Handling Multi-divisional Portfolios - Event Marketer

Handling Multi-divisional Portfolios

AFTER YEARS OF OPERATING as a holding company building products manufacturer Ply Gem made a dramatic shift. Seven businesses which had operated separately in the past would now come together as a single operating company. And all seven would share a single exhibit at the International Builder’s Show 2008. At IBS Ply Gem united as three product groups under a corporate umbrella. The result was a unified brand image strong messaging and cross-selling that enhanced Ply Gem’s overall bottom line (agency: MG Design Pleasant Praire WI).

“Everyone understood that they had to do what was best for the overall brand ” says Keith Pigues senior vp and cmo at Ply Gem. He makes it sounds easy but in actuality it involves a great deal of discussion collaboration and negotiation. Here are five tips that helped Ply Gem and several other big brands put together a multi-divisional exhibit presence that works.

FOCUS ON THE GOAL. By reiterating the overall goal often—and assessing all potential choices in relation to that goal—companies stand a better chance of obtaining the desired outcome. In Ply Gem’s case the goal was to create one Ply Gem. “Everyone had a voice but their voices were subservient to the overall goal ” says Pigues.

WORK WITH THE INDIVIDUALS. In the end creating a successful program comes down to planning and listening. “Everyone has to feel their needs are being met ” says Dave Kent global marketing communications and traffic manager at medical equipment supplier Medrad.

Kent’s process is to listen to what people say then come back with alternatives. No one can feel that they are getting the short end of the stick. A key facet of this is to avoid taking a defensive posture. “You can’t succeed if you put up a front of being negative. It’s a hard task but you have to make sure that no one’s feelings are excluded ” he says.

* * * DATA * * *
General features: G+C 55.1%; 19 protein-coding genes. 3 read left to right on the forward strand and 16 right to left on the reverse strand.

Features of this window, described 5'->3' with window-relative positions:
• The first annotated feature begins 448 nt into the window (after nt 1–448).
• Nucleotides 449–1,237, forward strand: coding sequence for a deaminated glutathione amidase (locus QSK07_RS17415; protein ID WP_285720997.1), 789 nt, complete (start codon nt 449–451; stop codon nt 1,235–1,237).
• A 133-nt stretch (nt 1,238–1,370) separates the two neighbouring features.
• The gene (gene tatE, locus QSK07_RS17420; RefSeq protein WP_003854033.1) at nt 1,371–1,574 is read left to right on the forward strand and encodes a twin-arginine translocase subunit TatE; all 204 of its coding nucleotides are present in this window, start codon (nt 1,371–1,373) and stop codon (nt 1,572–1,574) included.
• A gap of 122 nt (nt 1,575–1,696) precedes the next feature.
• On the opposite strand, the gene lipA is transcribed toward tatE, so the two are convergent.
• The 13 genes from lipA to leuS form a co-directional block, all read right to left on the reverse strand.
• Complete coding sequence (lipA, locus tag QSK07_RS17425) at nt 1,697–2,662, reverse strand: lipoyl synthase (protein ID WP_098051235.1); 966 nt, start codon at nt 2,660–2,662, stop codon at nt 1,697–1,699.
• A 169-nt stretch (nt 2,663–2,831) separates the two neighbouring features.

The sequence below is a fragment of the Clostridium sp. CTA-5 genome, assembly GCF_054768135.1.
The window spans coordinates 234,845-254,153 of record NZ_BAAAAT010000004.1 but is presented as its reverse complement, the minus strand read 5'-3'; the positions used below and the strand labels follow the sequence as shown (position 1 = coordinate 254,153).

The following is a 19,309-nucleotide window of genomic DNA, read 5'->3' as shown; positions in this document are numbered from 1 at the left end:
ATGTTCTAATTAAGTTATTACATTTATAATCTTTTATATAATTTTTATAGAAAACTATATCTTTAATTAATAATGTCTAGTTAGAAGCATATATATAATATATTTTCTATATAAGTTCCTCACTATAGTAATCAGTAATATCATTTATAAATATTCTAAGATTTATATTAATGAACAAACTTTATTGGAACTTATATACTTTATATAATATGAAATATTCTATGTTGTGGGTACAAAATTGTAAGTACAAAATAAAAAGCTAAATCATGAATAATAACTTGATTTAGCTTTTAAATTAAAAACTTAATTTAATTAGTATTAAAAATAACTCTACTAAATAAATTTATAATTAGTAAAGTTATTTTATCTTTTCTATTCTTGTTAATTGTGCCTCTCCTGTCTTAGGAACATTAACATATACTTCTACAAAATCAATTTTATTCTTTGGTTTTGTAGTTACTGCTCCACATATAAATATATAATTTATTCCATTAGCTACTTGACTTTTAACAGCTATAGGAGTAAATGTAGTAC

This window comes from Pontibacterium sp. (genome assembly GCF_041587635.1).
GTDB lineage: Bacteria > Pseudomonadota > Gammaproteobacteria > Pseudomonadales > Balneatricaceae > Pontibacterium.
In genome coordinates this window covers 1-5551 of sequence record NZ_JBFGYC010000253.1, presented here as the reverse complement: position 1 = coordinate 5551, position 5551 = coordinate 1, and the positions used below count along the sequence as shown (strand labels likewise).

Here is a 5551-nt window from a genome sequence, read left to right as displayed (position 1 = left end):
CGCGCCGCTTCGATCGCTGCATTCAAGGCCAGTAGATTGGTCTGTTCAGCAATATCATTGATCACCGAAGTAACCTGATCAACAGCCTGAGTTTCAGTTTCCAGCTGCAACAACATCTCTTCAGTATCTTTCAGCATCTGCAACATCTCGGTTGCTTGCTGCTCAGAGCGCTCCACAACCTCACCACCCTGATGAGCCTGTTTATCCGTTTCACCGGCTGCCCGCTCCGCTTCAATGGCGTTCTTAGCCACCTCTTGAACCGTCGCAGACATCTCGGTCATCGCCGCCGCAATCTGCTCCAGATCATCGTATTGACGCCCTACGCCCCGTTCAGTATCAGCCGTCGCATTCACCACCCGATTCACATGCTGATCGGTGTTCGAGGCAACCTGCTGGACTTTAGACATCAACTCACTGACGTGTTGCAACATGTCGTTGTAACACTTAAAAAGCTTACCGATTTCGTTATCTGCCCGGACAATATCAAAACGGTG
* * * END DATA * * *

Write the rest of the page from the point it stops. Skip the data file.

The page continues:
ACHIEVE CONSENSUS EARLY. The first step in creating a multi-divisional exhibit for Armstrong Worldwide Industries was to have each group create its own creative brief including objectives strategy and key messages. Then the groups came together discussed the briefs and melded them into a common theme and a unified brief that went to upper management. “A single brief that everyone has agreed on is a big up-front buy-in ” says Emil Mellow visual merchandising and trade show director for Armstrong World Industries.

Mellow says it is important to the process that everyone be in agreement at this stage. “If there is disagreement we don’t move until it’s worked out. And we have the managers sign off on it ” he says.

DO YOUR HOMEWORK OFFLINE. Armstrong uses offline conversations to keep the process moving preferring to use private conversations rather than the general meetings to make his points. “Don’t blindside people with a new idea in the meeting. Ask them what they think beforehand ” says Mellow. This gives them the chance to respond with their concerns and you the opportunity to resolve any possible conflicts or shortcomings to achieve this team member’s buy-in.

A benefit to this approach is that if the product manager resists later you can come back and remind him that he previously agreed. “It helps keep the focus ” says Mellow.

CONTINUE UNTIL ITS RIGHT. Kent says that in some ways the challenges of bringing everyone to consensus are opportunities. “Part of the creative challenge is to take a situation where it looks like there is no solution and find one. There is always some way to work things out.” 

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